Brookings interviewed numerous corporations for that study. The report stirred up a storm with such statements as “employers have a difficult time recruiting residents with the skills they need, largely blaming the weak foundation of secondary education in the United States…employers complain that there is a shortage of skilled workers…[some employers] mentioned that they must recruit at over 50 college campuses in the United States to find 100 [science, technology, engineering, and mathematics] employees.”

    #Gene Nelson of San Luis Obispo, a PhD in radiation biophysics and an opponent of H-1B, calls the Brookings study “pathetic baloney.” He and fellow anti-H-1B activists make a good case that the program is basically a scheme to lower the overall wage level in the engineering/computer profession, thus jacking up corporate profits and paving the way for absurdly high top-management pay.

    And as noted in the video from here, an entire cottage industry has evolved of firms instructing potential employers how to run ads in order not to hire American workers and go the H-1B route instead (“gosh, well…you see, we just didn’t have a choice…all those baad American workers were busy collecting welfare and committing crimes…”).

    It would be nice to see one of these corporate bastards convicted of some type of malfeasance over this stuff, then get put out of business with each member of the management team sentenced to 20 years of hard labor on a rock pile.

    And let’s see now, Alex Nowrasteh, Alex Nowrasteh…why does that name sound familiar?

    Oh yeah, I remember now! He’s the son of Cyrus Nowrasteh, the propagandizing tool behind that “Path to 9/11” monstrosity that was posted about here and here (the wingnut apple doesn’t rot far from the tree, now does it?).

    (The late, great blog Outsourced America used to be all over this stuff – sigh.)

  • Continuing, it looks like we’ll have to deal with another crappy example of Repug non-governance (here)…

    This week House Republicans will introduce the misleadingly titled “Working Families Flexibility Act of 2013.” Touted by Republicans as a new comp time initiative that will give hourly-paid workers the flexibility to meet family responsibilities, it is neither new nor about giving these workers much needed time off to care for their families. The bill rehashes legislation Republicans passed in the House in 1997, some 16 years ago, and that they introduced again in most subsequent Congresses. Its major effect would be to hamstring workers – likely increasing overtime hours for those who don’t want them and cutting pay for those who do.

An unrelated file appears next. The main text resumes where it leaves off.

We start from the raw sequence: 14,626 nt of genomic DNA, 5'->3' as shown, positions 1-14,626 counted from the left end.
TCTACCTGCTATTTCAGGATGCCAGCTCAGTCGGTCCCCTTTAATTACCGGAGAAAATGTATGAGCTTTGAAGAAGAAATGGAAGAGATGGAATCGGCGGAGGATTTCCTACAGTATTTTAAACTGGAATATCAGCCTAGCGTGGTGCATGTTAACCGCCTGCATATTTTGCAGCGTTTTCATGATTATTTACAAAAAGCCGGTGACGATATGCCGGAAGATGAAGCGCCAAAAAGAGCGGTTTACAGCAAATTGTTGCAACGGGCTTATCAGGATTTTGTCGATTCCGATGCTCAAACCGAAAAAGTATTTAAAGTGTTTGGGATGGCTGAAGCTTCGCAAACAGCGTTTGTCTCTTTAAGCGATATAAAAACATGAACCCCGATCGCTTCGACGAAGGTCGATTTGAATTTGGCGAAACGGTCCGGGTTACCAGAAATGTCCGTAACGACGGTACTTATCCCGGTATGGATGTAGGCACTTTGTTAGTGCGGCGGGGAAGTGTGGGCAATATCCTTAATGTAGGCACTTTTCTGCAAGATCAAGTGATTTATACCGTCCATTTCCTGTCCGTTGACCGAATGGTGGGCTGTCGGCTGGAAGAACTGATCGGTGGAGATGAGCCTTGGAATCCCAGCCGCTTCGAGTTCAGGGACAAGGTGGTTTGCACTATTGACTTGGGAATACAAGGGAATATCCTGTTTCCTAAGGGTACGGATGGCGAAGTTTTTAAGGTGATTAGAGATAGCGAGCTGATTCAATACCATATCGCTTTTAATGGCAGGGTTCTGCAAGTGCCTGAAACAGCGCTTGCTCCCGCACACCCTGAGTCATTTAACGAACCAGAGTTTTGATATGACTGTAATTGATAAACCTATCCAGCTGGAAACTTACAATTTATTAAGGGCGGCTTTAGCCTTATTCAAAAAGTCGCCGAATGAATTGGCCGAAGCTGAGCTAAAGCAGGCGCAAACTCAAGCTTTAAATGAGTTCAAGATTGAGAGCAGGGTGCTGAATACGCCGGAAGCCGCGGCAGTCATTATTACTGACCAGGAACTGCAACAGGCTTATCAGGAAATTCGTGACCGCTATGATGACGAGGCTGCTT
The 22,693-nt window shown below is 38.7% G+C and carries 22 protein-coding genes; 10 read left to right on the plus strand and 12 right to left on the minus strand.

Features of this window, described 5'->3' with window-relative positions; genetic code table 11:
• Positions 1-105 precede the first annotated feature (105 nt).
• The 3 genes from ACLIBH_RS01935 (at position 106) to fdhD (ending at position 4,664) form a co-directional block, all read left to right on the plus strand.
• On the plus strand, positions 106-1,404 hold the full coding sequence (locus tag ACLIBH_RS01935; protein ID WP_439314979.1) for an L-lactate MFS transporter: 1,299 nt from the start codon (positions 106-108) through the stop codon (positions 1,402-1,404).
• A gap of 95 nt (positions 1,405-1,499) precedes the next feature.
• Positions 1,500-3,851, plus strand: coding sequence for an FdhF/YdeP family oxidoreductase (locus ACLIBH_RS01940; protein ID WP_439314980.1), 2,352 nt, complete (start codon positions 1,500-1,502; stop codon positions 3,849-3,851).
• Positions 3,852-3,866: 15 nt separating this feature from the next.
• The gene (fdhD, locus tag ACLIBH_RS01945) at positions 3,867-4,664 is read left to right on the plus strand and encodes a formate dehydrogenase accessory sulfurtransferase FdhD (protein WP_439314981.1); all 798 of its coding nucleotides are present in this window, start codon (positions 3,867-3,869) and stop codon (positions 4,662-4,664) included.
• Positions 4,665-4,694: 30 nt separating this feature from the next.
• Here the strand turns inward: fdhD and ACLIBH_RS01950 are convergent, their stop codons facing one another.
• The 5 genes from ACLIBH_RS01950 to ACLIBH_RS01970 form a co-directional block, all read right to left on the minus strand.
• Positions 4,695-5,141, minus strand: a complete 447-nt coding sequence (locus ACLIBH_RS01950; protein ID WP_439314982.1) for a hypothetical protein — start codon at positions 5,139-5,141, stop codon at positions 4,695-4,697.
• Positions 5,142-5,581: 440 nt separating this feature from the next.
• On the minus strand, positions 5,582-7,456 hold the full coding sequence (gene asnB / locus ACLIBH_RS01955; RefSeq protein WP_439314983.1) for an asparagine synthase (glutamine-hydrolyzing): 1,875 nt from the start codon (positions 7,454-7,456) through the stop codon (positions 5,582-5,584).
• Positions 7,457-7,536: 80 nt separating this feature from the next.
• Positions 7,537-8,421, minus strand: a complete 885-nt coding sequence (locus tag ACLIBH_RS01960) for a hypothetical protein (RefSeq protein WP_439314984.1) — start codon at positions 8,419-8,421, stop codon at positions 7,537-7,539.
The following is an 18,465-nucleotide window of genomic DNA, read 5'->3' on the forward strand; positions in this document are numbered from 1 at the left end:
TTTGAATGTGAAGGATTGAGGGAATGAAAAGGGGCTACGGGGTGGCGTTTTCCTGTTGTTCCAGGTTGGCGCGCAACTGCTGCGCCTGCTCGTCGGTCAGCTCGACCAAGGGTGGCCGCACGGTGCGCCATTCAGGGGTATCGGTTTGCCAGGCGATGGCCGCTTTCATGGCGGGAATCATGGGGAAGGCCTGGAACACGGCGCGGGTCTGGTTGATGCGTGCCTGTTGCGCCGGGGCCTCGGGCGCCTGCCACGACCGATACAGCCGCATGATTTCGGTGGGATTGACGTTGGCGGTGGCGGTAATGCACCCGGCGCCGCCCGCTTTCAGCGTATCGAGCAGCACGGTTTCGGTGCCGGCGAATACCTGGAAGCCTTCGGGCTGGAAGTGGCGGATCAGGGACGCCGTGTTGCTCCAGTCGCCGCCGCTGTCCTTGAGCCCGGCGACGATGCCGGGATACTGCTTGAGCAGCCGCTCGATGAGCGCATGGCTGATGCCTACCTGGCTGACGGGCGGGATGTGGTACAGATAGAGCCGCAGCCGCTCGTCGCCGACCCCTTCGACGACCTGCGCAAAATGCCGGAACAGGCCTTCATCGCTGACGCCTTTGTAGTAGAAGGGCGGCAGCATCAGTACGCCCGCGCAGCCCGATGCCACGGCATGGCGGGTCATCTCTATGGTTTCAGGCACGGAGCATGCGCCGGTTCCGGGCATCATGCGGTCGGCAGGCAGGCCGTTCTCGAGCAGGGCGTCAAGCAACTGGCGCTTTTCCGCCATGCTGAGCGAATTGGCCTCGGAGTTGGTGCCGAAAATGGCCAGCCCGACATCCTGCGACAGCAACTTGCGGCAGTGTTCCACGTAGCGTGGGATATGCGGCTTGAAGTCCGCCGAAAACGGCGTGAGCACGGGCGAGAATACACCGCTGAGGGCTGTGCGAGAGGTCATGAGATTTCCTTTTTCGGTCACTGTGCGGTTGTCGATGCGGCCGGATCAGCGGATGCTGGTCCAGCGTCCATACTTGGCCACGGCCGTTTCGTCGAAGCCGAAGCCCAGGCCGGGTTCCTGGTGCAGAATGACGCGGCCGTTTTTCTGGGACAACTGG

Oh, but don’t you see? The Repugs are all about “choice.” As in, so-called “exempt” workers (who can’t collect overtime) have a choice now to work the hours denied to “non-exempt” employees who could collect the overtime before, but now cannot, since the exempt employees will do the work for them and the employers will pocket the difference in the way of bonuses for themselves. Witness our glorious free market enterprise system at work!

    And what if the “non-exempt” employee wants the money instead of the hours, and/or the “exempt” employee chooses not to do more work for free?

    unemployment-line_000
    Does this picture mean anything to any of us? Sure it does (especially after reading Alex Nowrasteh extolling the supposed virtues of H-1B workers, right?).

    And by the way, I want to emphasize that I’m not criticizing the author of this Hill column, who is Eileen Appelbaum, Senior Economist, Center for Economic and Policy Research (kudos to her for this, actually).

    So who is responsible for this latest legislative fraud? Why, that would be U.S. House Repug Martha Roby of Alabama (with the “blessing” of that sleazy weasel Eric Cantor, of course), as noted here.

    And as also noted here, it looks like Roby is a tool (“tool-ette”?) of the banksters, and yes, she supported Paul Ryan’s budget big time (here), and here is more of that “get big gumint out of the private sector, because Freedom!” stuff from Roby and the rest of her ilk.

    This latest bit of smoke and mirrors from the ruling clown show in the U.S. House will do nothing to address some of the iniquities faced by workers in this country as noted here (yes, I know the Forbes story is from November 2009, but based on my Google searching on this stuff, I haven’t found any improvements, sad to say).

    Update 5/8/13: And it looks like Roby is at it again (here).

  • Further, Jake Tapper decided to placate the other side over the latest bit of faux indignation (here)…

    On his CNN program Monday afternoon, Jake Tapper took a moment to look at the “buried lead” that is Fox News reporter Jana Winter facing jail time for refusing to out her confidential sources in a Colorado case. “Where is the public outrage?” Tapper asked his audience.

    In July 2012, during a “huge scoop,” Winter cited anonymous law enforcement sources when reporting that Aurora, Colo., theater shooter James Holmes had once given his psychiatrist a notebook detailing his plans for a killing spree. Tapper wrote on his CNN blog that her reporting on the story revealed how “the system failed” the victims, and that her scoop allowed the “public to judge how well the judicial, and mental health, and other systems are working.”

    “Instead of a focus on how the system failed, we’re talking about whether Winter should go to jail for reporting on Holmes’s journal, which was found in a mail room after the attack,” Tapper lamented.

    And so, Tapper wanted to know, “where’s the public outrage?

    Please…

    To begin, this stuff has been going on for years (as noted here), wrong as it is I’ll admit, but I didn’t hear anyone from Fix Noise or their fellow travelers complaining out loud when it involved the New York Times, the Washington Post, the AP, et cetera, et cetera.